Thirteen's the lucky number for Omaha Public Power District
(OPPD). A subdivision of the Nebraska state government, OPPD
generates and distributes electricity to residents and businesses
in 13 counties in southeastern Nebraska. It operates and maintains
its facilities without tax revenues and raises money for major
construction through bonds. OPPD serves more than 356,000 customers
in an area covering 5,000 sq. mi. The utility has a generating
capacity of more than 3,235 MW, which is powered by primarily
nuclear, coal, oil, and natural gas sources. It sells wholesale
power to other utilities and offers energy consulting and
OPPD is the 12th-largest publicly owned electric system in the
US in terms of numbers of customers served. The power district
provides retail service to about 50 towns and wholesale to five.
OPPD operates more than 15,500 miles of electric line.
The majority of OPPD's power comes from three baseload power
plants: North Omaha Station and Nebraska City Station (both
coal-fired), and the Fort Calhoun Station nuclear power plant.
In 2013 OPPD's revenues grew by 4% primarily due to a jump in
retail sales as the result of higher energy prices and an increase
in the adjustment for the under-recovery of fuel and purchased
power expenses. Retail sales growth was partially offset by a
decrease in off-system sales and other electric sales.
The company's net income grew by 1% that year due to higher
In 2013 OPPD's operating cash inflow increased to $168.71
million (from $151.73 million in 2012) due to higher net income and
a change in working capital as a result of an increase in cash
received from retail customers and insurance companies. This was
partially offset by higher cash paid to off-system parties for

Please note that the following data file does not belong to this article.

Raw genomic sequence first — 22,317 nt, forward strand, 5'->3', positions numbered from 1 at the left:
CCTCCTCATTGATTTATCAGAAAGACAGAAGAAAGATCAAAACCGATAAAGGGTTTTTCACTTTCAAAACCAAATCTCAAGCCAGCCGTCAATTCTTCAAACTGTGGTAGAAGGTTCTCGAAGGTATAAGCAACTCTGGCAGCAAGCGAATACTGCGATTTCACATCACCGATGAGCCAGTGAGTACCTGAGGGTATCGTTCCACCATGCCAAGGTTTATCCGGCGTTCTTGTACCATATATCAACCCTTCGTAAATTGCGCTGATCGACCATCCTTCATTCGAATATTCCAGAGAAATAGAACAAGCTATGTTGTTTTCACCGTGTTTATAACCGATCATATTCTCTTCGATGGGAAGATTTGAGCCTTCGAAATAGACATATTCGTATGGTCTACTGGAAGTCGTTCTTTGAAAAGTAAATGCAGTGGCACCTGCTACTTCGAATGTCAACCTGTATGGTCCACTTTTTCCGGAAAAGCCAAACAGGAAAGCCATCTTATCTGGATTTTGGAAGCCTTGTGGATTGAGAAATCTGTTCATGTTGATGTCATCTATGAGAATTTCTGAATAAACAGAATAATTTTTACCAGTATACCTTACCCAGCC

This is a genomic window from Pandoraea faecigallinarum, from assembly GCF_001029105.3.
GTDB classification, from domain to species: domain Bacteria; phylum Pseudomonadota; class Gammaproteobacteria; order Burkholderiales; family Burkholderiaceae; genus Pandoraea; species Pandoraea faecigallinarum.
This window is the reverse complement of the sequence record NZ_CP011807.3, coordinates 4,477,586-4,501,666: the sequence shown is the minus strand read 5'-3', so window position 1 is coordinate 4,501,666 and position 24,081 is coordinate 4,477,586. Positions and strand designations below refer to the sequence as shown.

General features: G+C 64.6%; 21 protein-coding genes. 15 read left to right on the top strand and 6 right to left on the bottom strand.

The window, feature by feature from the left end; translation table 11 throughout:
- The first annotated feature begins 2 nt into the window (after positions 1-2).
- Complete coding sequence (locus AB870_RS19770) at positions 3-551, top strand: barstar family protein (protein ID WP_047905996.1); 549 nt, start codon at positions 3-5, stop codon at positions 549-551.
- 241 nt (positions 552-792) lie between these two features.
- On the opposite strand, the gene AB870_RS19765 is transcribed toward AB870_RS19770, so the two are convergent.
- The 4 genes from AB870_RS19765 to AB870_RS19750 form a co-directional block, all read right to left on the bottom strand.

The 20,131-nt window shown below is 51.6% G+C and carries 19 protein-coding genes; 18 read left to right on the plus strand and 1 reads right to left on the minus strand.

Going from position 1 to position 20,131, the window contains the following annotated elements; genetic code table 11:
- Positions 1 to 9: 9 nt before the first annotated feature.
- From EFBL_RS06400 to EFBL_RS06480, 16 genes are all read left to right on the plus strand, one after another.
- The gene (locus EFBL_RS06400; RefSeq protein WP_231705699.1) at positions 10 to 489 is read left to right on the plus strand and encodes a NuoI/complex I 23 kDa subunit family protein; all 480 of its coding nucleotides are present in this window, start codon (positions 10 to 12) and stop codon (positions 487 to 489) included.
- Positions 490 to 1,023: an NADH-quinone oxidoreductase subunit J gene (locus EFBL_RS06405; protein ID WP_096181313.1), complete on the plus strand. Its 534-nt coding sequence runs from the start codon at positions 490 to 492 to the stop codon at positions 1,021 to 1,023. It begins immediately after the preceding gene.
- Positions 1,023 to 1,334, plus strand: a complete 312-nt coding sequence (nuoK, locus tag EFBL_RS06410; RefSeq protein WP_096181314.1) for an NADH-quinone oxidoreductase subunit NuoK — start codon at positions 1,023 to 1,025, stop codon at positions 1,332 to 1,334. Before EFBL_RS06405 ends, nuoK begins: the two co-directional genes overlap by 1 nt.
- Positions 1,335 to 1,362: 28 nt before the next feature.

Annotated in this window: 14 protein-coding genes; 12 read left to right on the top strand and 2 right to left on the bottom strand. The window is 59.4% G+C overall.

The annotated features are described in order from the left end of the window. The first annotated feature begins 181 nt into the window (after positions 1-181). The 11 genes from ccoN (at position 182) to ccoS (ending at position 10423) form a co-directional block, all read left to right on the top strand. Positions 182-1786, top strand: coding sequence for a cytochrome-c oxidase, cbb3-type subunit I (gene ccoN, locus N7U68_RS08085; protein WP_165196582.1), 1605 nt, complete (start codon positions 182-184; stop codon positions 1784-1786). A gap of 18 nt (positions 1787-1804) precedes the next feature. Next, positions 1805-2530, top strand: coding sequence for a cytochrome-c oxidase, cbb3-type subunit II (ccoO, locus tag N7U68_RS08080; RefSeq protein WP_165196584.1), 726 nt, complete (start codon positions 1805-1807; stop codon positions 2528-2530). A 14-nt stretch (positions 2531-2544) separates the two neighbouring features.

additional wind energy.
Like other utilities, OPPD is pushing conservation and green
energy initiates to reduce carbon emissions with its customers as a
service to help them control costs.
In 2015 OPPD approved the future generation resource plan
created in June 2014, calling for the retirement of three of the
district's oldest coal generation units and additional
environmental controls. The plan includes a mixture of new programs
and expansion of some existing programs aimed at reducing power
The company is pursuing a goal of getting 30% of its retail
energy from renewable sources. In 2013 it announced a wind farm
deal (located northeast of O'Neill, Nebraska). The 20-year
agreement, the largest wind power purchase to date for OPPD, will
increase its renewable energy generation capacity to 817 MW.
It 2011 the utility announced that it was studying how to
support both the auto industry and customers regarding the larger
numbers of electric cars being introduced into its service
OPPD was organized as a self-supporting subdivision of the State
of Nebraska in 1946, although state power operations date back to